Contextualizing spiritual authority in "The Book of Margery Kempe"
The Book of Margery Kempe is primarily, and most importantly, a manual of spiritual instruction mediated through the body and voice of an illiterate female mystic. Excluded by her gender and her illiteracy from the ecclesiastical traditions of auctoritas , Margery Kempe largely relies upon visual and oral learning and her female experience to create her own parallel auctoritas in her spiritual autobiography. Kempe's text centralizes female maternal, sexual, and social experience as its mystical locus and validates that experience as a corollary to her spiritual teaching. Through its contextualization of prevalent themes in affective mysticism, of the iconographic and textual motifs of affective piety, and of the influences of late medieval heterodoxies, The Book of Margery Kempe translates Kempe's mysticism into spiritual instruction and presents Kempe as a spiritual auctor . Margery Kempe's tears, visions, and locutions mark her as a mystical medium for God's message of contrition and conversion. The textual and iconographic traditions of affective piety become Kempe's textual metaphors, mnemonic devices, and corporeal links. The process of seeing and hearing books read to her, Kempe's primary venue of oral learning, substitutes for the authority of literacy in her Book . An examination of the influences of late medieval heterodoxies demonstrates how Lollardy functions in Kempe's narrative as a signifier of opposition and as an assertion of Kempe's spiritual authority. Throughout The Book of Margery Kempe , Kempe's behavior often seems to mark her as socially and/or religiously deviant, but her apparent deviance furthers what she perceives as her life's purpose--to serve as God's mystical medium and to dedicate herself to bringing others to God through that medium. The contextualizing of spiritual authority in The Book of Margery Kempe creates a compelling voice for the mystic as transformer of the female human experience into spiritual instruction.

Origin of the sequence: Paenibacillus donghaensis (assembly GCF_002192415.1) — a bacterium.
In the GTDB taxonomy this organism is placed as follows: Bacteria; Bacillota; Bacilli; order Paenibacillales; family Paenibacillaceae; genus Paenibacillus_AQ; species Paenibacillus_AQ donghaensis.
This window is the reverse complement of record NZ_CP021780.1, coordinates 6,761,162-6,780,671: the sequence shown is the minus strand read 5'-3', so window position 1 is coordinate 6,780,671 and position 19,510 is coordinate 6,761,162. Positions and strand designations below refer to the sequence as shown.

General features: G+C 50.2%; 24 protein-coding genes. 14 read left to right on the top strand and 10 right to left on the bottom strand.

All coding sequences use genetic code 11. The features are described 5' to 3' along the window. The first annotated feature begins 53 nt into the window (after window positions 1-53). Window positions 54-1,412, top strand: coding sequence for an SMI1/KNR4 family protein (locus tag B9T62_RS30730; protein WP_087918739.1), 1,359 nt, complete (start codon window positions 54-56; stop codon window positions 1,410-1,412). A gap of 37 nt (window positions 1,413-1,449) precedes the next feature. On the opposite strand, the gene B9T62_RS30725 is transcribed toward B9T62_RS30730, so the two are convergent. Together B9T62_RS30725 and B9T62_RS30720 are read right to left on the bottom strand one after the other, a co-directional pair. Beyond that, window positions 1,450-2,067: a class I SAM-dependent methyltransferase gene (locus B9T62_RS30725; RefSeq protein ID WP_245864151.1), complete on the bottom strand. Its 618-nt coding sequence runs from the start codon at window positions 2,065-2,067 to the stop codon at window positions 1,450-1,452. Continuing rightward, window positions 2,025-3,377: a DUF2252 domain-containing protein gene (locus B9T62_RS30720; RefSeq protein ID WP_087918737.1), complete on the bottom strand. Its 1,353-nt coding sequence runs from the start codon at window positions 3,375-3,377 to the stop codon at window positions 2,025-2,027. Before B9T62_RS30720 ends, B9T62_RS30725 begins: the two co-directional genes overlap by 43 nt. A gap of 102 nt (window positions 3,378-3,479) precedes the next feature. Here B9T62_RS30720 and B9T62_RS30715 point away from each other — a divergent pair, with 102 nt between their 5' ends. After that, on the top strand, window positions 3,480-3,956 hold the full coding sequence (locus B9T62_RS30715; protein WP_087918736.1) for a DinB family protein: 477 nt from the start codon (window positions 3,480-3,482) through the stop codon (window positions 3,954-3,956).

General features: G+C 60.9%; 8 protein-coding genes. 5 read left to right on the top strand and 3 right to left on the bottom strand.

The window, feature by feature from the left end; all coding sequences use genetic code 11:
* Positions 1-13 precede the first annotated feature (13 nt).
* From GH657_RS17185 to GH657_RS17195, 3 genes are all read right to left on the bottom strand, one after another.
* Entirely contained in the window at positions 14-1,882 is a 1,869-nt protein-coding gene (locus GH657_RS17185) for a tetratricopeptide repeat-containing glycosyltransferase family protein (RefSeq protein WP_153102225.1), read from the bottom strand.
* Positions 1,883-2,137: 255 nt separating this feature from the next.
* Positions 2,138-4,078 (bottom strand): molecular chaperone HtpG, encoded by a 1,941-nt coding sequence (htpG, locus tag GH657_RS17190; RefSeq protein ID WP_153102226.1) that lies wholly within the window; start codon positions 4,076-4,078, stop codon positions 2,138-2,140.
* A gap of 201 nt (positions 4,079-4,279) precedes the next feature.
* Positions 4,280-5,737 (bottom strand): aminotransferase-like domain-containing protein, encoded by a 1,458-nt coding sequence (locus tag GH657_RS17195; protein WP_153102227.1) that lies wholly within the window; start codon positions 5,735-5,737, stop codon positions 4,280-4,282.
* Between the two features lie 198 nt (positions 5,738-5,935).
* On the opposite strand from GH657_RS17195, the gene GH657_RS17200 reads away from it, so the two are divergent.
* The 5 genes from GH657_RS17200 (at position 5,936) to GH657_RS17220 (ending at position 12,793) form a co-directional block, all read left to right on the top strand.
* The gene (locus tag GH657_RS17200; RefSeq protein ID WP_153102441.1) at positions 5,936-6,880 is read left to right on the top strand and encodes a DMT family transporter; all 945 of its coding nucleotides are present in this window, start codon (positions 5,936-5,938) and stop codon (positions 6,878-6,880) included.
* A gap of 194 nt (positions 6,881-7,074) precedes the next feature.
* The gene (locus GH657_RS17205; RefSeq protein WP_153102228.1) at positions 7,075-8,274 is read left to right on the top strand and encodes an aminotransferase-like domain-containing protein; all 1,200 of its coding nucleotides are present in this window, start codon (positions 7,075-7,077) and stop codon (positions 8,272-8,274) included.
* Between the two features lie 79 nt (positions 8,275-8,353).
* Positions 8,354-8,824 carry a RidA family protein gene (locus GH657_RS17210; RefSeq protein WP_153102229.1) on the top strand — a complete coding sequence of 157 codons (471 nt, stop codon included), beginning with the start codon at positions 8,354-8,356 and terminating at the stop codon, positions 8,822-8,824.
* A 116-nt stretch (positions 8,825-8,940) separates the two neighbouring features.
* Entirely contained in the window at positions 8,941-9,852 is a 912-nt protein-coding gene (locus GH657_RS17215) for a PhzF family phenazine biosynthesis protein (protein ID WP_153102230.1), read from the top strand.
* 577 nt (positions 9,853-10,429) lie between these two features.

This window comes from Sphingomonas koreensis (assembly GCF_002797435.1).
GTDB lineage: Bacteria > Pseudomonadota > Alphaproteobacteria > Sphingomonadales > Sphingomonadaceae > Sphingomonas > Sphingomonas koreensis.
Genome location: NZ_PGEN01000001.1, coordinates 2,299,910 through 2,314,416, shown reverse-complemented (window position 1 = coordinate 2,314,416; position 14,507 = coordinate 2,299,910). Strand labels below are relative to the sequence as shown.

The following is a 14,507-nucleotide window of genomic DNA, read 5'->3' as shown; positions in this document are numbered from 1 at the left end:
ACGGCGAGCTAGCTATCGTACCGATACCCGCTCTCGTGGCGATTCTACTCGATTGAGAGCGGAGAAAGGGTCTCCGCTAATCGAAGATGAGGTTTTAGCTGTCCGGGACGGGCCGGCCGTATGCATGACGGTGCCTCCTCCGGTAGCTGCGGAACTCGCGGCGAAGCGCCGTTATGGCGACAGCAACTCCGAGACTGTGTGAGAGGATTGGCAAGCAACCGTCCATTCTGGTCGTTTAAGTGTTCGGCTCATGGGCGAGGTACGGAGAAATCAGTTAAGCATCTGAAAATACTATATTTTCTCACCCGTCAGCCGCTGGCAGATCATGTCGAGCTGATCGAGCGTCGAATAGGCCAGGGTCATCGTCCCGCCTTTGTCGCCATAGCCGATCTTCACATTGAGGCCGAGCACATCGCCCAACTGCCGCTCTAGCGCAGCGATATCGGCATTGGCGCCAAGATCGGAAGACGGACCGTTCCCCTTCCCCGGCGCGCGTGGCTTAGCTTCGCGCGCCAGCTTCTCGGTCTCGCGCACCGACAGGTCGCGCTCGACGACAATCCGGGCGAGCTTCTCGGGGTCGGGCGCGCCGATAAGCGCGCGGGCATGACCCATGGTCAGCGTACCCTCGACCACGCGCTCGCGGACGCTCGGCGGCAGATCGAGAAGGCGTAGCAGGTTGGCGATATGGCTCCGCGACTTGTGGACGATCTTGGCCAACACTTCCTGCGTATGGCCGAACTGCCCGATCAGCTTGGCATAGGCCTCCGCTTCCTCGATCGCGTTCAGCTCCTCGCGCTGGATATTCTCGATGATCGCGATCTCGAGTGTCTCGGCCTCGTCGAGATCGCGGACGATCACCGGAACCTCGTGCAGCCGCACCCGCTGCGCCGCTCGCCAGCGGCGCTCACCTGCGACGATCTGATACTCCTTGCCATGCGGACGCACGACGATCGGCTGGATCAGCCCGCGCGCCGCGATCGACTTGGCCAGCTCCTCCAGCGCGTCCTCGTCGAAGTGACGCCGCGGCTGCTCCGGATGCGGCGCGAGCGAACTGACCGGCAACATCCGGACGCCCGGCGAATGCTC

Mary Lynn Morse,
"Contextualizing spiritual authority in "The Book of Margery Kempe""
(January 1, 1999).
Dissertations (1962 - 2010) Access via Proquest Digital Dissertations.